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CRUZMISL

Bread Books for the Home Baker

138 posts in this topic

I just purchased "Bread a Baker's Book of Techniques and Recipes" by J. Hamelman. I haven't had time yet to really read, just thumbed through, but it looks amazing. I'm really excited to read and try some of his methods and recipes. I've been using "Bread Baker's Apprentice" since it came out and have had success, but its time to try new things.... :wink:


Just a simple southern lady lost out west...

"Leave Mother in the fridge in a covered jar between bakes. No need to feed her." Jackal10

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I just purchased "Bread a Baker's Book of Techniques and Recipes" by J. Hamelman.  I haven't had time yet to really read, just thumbed through, but it looks amazing.  I'm really excited to read and try some of his methods and recipes.  I've been using "Bread Baker's Apprentice" since it came out and have had success, but its time to try new things.... :wink:

I got both books. They really enlightened me.

I am so grateful for both Peter and Jeffrey. :smile:

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Seth! Thank you thank you thank you!

Your post alone is as good as any of the threads I have seen here.

But others obviously do need such books, and every so often someone starts a thread seeking info on the best bread books.  It's seemed to me for a while that we ought to have some sort of resource to which a person could refer to be able to get some kind of handle on the ever-increasing, but still relatively manageable, universe of serious bread books.  And so I've tried-- humbly, for the good of the community!-- to take a stab at creating such a resource here.

.

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I feel really spoiled to live with a guy who loves making me fresh bread. He has always had a starter or two and has gone by his standard recipe for years. But he was delightfully intrigued with my Breads from La Brea Bakery, having made several loaves from that book.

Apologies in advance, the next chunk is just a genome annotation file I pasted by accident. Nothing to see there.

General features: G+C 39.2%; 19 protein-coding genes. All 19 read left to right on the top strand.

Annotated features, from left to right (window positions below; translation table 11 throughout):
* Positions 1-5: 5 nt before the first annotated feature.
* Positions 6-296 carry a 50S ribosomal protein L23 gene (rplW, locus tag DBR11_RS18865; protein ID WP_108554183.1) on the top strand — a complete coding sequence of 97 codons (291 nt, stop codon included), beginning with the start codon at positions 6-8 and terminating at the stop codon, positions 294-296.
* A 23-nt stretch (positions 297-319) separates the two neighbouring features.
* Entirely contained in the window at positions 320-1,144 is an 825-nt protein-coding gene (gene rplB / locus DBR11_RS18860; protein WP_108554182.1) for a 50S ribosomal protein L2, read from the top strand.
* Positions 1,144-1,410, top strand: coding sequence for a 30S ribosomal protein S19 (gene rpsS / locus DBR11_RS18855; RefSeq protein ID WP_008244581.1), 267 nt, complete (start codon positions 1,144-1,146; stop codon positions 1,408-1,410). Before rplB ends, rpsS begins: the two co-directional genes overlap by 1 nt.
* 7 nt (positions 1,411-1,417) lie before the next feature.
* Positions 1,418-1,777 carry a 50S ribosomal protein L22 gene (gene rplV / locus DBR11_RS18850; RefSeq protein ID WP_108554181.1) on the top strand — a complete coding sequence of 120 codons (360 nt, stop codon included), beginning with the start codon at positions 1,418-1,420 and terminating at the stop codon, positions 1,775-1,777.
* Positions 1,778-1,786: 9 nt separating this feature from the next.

But always looking for inspiration, I started perusing a handful of gorgeous books in the bookstore last night and got overwhelmed. Heck, I thought, I'll just check with the consummate bakers on eG and see what they like before I spend hard-earned moolah on another book...

What'cha think? Some that intrigue me are:

The Bread Baker's Apprentice by Ron Manville

The Bread Bible by Rose Levy Berenbaum (I adore her Pie and Pastry Book)

Bread Alone by Daniel Leader

Yet another Bread Bible but this one by Beth Hensperger...

Or is there one I am missing that is specially good? I really only want to buy one more bread book. The top two on my list are my top two, but would love a discussion from other bread-aficiandos.

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I've been working from Bernard Clayton's Complete Book of Breads and haven't been thrilled with the stuff I've made from it, however my sister's vegetarian friends have loved the breads from it. Also been working from the Bread Baker's Apprentice and enjoying it very much. Dabbling with a bit of Beth Hensburger with really good results. Loving No Need To Knead by Susan Dunaway. Sunset book of breads is my old standby I've been baking from for over 20 years and I still love it. It has an incredible variety of breads from different cultures and you can get it dirt cheap online.